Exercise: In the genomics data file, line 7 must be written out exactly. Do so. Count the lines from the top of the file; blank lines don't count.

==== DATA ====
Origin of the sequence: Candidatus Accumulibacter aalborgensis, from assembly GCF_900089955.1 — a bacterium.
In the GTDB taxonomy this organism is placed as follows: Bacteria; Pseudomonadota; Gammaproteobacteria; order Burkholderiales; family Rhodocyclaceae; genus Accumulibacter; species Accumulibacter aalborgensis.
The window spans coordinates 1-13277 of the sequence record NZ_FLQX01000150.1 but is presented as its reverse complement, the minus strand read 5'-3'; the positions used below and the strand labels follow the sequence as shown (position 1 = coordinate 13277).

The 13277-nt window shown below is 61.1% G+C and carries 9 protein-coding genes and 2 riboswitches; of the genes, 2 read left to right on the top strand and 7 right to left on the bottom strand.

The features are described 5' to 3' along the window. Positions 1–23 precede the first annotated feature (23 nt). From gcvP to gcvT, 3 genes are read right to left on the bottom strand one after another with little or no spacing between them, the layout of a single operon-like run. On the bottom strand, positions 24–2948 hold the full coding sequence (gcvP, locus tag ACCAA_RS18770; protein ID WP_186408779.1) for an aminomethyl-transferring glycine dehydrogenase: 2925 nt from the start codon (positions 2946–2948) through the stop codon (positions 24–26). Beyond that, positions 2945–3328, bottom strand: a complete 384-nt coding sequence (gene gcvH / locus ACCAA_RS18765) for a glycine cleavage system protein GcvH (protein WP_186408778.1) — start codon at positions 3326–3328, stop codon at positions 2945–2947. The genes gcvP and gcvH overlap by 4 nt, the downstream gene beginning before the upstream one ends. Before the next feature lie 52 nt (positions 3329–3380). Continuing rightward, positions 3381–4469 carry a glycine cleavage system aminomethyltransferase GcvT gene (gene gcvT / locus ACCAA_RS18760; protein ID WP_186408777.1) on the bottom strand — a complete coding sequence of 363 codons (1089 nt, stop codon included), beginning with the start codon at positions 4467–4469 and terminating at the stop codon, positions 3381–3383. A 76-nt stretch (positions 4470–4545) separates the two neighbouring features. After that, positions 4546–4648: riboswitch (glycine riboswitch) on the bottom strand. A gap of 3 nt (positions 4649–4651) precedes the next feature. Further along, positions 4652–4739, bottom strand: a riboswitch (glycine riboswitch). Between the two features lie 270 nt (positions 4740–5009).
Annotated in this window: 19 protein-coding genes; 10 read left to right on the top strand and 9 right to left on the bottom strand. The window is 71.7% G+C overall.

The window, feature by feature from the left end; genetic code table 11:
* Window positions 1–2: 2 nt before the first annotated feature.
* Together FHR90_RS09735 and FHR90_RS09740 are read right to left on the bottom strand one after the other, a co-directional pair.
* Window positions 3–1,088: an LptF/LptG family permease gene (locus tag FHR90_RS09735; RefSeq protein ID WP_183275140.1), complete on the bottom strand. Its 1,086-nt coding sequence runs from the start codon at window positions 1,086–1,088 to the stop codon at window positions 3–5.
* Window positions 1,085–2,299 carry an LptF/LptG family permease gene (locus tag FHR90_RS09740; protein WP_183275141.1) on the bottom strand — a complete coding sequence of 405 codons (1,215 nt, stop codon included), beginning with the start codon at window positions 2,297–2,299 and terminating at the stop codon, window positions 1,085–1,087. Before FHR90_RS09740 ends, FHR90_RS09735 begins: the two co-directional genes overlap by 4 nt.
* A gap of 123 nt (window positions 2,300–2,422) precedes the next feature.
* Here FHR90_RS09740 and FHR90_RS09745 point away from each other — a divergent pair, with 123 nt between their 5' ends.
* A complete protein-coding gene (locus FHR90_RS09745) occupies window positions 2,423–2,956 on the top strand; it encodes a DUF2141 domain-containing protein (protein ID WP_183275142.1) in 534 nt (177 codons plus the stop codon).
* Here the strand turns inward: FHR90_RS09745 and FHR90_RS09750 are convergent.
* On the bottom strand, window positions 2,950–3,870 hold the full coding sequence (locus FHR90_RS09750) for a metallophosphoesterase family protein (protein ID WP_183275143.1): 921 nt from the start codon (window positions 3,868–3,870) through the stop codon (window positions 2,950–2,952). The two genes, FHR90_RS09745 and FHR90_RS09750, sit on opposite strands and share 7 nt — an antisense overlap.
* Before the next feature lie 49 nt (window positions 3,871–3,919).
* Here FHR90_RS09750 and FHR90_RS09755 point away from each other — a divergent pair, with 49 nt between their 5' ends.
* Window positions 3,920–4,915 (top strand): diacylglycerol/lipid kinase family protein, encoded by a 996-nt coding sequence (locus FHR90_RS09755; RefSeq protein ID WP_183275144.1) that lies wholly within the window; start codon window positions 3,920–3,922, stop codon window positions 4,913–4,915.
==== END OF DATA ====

The window, feature by feature from the left end; genetic code table 11: